Planning your first solo trip can be a daunting task, exciting as it is. From the best places to travel solo, to where to stay when you are travelling alone, what to pack, and how to prepare, here are practical tips based on my own solo travels.
So you’ve decided to stop waiting for company and take the plunge to travel alone. Fantastic! As you make your first foray into the world of solo travel, your mind must be boggling with questions. Where should you go? How should you break it to your family and friends? Should you book everything in advance? What should you pack? Use these ideas to get started: Read more
It is absolutely normal to feel anxious at the thought of travelling alone for the first time. I recently shared tips on how to plan your first solo trip, but if it drives you too far out of your comfort zone, you may be better off considering one of the following alternatives to solo travel, and gradually easing yourself into travelling alone. Read more
With the media lately giving a lot of attention to women travelling alone and women travelling together (without men), I thought I’d contribute my 2 cents too, with a list of travel destinations friendly towards single women, and women travellers in general. Not just from the perspective of safety, but also from that of accepting that there’s nothing wrong or strange about solo women travellers. Read more
On my first day in Mauritius, I couldn’t help but envy the lifestyle of the laidback locals lounging around in their Hawaiian shirts. I assumed that living here was paradisiacal indeed, what with constantly being surrounded by the azure waters and not having to deal with the worries of city life. Meeting a fisherman on the island would make me realize otherwise. Read more
The events of the last few weeks in Delhi have left us feeling angry, disappointed and helpless. We have raised questions in our heads, on Twitter and Facebook, and on the streets, about safety in Delhi and on a larger level, asked if India is safe (anymore) for women. We have spoken the unspeakable truth about rape in India, we have tried long and hard to look at our values as a society, we have spoken up about the dark, silent nights of India, we have confessed that the safety protests in Delhi might not have gone right, and we continue to hope against hope that strict measures will be taken to punish the guilty and prevent such brutality in the future. Read more
It feels like yesterday when I was waltzing down the quiet beaches of Diu on India’s west coast, and sipping tea at a blacksmith’s workshop in Turkey. 2012 has been the kind of year I dreamed about everyday, before I bade goodbye to my life in the cubicle. I feel as though I’ve come of age as a travel writer this year, having written for publications like Lonely Planet and The Times of India, and having found gratification in press invites from the likes of Spain Tourism Board and Turkish Airlines. Read more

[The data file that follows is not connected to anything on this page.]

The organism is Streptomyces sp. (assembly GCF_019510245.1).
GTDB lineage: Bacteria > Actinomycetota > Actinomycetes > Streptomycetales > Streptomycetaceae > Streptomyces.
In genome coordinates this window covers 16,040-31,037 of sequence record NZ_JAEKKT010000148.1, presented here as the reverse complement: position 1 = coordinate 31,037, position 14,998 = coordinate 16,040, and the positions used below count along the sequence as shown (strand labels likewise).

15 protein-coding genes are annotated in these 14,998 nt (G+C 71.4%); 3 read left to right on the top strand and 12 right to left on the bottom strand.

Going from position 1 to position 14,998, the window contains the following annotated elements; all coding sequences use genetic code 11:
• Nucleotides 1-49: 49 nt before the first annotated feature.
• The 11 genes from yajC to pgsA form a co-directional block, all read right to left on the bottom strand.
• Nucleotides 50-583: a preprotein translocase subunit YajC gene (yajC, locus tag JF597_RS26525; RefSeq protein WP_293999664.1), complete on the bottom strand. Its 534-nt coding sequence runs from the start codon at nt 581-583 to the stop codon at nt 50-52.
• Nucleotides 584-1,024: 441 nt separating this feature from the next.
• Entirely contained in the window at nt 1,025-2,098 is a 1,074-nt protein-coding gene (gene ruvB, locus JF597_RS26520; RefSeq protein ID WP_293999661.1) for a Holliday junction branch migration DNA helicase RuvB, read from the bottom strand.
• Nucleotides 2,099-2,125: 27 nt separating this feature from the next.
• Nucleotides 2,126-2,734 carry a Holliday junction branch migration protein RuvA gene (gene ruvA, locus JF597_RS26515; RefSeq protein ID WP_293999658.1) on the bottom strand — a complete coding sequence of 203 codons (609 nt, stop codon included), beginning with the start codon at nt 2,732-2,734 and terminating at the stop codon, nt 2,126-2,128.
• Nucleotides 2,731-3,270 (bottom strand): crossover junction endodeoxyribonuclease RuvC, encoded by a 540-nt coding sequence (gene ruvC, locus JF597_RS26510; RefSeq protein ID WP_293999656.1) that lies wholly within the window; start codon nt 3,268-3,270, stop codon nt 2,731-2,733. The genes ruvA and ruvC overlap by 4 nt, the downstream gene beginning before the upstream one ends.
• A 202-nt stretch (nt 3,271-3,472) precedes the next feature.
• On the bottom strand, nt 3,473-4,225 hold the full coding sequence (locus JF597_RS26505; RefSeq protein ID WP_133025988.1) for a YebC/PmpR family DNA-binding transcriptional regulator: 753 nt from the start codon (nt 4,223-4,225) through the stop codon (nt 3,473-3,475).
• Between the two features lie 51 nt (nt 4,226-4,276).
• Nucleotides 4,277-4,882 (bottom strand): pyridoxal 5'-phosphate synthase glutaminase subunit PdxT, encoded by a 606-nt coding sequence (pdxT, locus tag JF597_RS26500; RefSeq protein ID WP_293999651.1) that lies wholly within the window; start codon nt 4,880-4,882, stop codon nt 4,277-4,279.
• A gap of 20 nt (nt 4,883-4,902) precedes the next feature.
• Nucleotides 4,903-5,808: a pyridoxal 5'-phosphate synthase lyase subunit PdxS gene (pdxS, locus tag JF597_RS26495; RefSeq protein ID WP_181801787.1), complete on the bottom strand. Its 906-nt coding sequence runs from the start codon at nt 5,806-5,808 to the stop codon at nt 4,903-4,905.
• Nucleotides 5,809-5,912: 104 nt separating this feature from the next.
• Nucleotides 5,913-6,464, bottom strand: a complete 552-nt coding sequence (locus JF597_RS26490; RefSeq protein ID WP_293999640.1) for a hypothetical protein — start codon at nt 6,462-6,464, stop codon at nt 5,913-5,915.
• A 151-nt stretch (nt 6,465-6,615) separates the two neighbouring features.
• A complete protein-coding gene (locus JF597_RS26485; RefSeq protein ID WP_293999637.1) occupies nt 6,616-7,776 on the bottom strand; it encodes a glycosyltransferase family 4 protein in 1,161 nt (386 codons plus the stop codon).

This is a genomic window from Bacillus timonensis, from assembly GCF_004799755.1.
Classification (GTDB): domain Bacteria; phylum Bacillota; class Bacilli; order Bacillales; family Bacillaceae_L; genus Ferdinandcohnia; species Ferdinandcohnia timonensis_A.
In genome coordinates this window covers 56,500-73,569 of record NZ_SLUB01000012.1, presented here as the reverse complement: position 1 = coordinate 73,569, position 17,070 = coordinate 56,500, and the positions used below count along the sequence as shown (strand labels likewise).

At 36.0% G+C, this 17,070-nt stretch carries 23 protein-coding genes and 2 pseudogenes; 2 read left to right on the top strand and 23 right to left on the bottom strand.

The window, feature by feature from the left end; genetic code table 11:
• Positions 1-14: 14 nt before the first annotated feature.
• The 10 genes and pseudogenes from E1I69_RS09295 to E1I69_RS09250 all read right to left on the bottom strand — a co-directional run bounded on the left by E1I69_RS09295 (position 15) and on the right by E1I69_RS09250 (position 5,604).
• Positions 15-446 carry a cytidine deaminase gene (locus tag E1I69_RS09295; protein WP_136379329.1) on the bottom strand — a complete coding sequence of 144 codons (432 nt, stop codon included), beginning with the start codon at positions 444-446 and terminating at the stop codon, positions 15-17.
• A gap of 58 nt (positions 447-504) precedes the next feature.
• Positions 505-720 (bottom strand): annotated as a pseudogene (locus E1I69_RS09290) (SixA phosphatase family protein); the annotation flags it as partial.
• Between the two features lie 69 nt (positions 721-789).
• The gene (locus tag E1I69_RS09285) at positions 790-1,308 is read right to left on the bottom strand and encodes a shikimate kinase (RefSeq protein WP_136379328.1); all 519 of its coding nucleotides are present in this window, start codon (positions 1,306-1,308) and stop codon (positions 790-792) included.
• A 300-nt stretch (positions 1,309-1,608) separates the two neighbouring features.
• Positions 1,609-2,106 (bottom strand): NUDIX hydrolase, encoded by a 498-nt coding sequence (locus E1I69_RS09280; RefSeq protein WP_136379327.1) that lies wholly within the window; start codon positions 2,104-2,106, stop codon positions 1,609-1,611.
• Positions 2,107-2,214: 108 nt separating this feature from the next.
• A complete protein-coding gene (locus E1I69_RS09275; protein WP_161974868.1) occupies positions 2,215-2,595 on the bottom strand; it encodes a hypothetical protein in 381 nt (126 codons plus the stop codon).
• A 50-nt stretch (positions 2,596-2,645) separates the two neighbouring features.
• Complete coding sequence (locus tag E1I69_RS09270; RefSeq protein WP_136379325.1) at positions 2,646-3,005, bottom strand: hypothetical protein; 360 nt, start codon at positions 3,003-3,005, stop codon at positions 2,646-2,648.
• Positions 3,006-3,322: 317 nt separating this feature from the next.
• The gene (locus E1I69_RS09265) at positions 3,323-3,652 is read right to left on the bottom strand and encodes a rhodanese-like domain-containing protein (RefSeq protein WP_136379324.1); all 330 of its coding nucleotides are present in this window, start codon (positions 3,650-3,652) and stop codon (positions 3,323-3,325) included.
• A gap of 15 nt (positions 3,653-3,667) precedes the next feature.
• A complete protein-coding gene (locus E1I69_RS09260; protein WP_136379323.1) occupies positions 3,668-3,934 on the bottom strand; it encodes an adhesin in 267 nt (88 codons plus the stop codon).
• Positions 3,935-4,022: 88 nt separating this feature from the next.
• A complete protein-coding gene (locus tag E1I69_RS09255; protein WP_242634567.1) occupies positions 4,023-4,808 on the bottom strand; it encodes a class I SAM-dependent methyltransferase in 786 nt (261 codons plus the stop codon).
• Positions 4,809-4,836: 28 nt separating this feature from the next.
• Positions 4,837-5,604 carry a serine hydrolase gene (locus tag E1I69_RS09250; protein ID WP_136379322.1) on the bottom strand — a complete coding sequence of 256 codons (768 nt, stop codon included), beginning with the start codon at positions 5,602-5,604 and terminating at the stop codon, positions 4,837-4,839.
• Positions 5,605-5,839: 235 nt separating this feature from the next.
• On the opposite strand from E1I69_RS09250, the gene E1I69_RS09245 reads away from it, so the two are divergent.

We all wish we could we could grow money on trees, or inherit an inheritance we didn’t know we had, or rub a magic lamp to take care of all expenses for that next dream trip. I can almost hear the excitement in the emails and tweets of people who stumble upon my blog for the first time, because as one of them put it, reading about my travel adventures can make it seem like I’ve discovered the secret of always having enough money to travel! Unfortunately, the truth is far from it, and saving money for travel is a conscious effort I’ve been making for the past many years. Read more
Last week, I asked all you awesome people who read The Shooting Star, to ask me anything! Here comes my first set of answers:
1. DOES TRAVEL WRITING TAKE THE FUN OUT OF TRAVELLING?
Does being a travel writer take some fun out of travelling? Is it always at the back your mind that you need to do something that makes a great story or gives you a ‘wow’ photograph?
You’ve really hit a nerve there! When I first started travel writing, stories seemed to find me, rather than the other way round. Read more
I have spent long nights in buses, watching forests in the distance get engulfed by forest fires spread by the acidity of dry pine planted on agricultural land. I have stayed at a heritage tea estate nestled in the Himalayas, where 2012 was the first time in its hundred and fifty years that the weather became too dry for the tea to be plucked. I have watched the Ganga wailing in Haridwar, reduced from India’s purest source of glacial water to a mere dumping zone for ashes, dead bodies, litter, plastic, wax candles, and whatever else we feed it in the name of religion. I have met a tribal family in North Kerala, who were forced to destroy their therapeutic home made of mud walls, cowdung floors and a thatched bamboo roof, in lieu of “government-given incentives”, and now sleep outside their concrete house every night because the natural temperature control is gone. Read more
Itchy feet and an Indian passport are a deadly combination, but you already know that. If you’ve travelled, or intended to travel much out of india, you are only too familiar with toiling over lengthy visa applications and the sleepless nights before a visa gets approved. Not to mention, pre-planning a holiday to the smallest detail – where you’ll stay, how many days to each city or town, when you’ll fly back – can suck the excitement out of any trip, unless of course you love planning. I know I don’t; I’ve found my greatest adventures in the most impulsive of trips, and it may as well be a self-fulfilling prophecy. Read more